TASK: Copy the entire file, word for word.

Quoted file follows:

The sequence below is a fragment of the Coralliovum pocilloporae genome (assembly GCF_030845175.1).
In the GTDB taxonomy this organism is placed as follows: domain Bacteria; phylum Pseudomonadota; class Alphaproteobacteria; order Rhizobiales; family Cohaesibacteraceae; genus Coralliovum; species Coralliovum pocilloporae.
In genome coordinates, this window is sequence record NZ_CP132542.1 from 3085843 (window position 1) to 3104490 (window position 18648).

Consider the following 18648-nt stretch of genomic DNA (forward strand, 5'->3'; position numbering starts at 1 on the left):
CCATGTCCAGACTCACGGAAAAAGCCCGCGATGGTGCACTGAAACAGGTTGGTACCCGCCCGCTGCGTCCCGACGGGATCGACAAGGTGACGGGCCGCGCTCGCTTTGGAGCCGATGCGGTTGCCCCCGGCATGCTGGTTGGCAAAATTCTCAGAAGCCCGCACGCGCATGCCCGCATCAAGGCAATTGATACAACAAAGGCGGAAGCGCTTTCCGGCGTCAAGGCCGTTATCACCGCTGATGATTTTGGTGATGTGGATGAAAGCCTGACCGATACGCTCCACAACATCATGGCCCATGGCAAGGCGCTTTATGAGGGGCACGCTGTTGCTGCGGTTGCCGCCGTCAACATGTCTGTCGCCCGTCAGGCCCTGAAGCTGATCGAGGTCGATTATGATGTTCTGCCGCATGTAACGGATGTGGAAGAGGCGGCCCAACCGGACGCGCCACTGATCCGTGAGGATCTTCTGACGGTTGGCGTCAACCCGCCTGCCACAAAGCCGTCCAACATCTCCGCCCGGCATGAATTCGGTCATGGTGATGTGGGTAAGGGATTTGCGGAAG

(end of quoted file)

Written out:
The sequence below is a fragment of the Coralliovum pocilloporae genome (assembly GCF_030845175.1).
In the GTDB taxonomy this organism is placed as follows: domain Bacteria; phylum Pseudomonadota; class Alphaproteobacteria; order Rhizobiales; family Cohaesibacteraceae; genus Coralliovum; species Coralliovum pocilloporae.
In genome coordinates, this window is sequence record NZ_CP132542.1 from 3085843 (window position 1) to 3104490 (window position 18648).

Consider the following 18648-nt stretch of genomic DNA (forward strand, 5'->3'; position numbering starts at 1 on the left):
CCATGTCCAGACTCACGGAAAAAGCCCGCGATGGTGCACTGAAACAGGTTGGTACCCGCCCGCTGCGTCCCGACGGGATCGACAAGGTGACGGGCCGCGCTCGCTTTGGAGCCGATGCGGTTGCCCCCGGCATGCTGGTTGGCAAAATTCTCAGAAGCCCGCACGCGCATGCCCGCATCAAGGCAATTGATACAACAAAGGCGGAAGCGCTTTCCGGCGTCAAGGCCGTTATCACCGCTGATGATTTTGGTGATGTGGATGAAAGCCTGACCGATACGCTCCACAACATCATGGCCCATGGCAAGGCGCTTTATGAGGGGCACGCTGTTGCTGCGGTTGCCGCCGTCAACATGTCTGTCGCCCGTCAGGCCCTGAAGCTGATCGAGGTCGATTATGATGTTCTGCCGCATGTAACGGATGTGGAAGAGGCGGCCCAACCGGACGCGCCACTGATCCGTGAGGATCTTCTGACGGTTGGCGTCAACCCGCCTGCCACAAAGCCGTCCAACATCTCCGCCCGGCATGAATTCGGTCATGGTGATGTGGGTAAGGGATTTGCGGAAG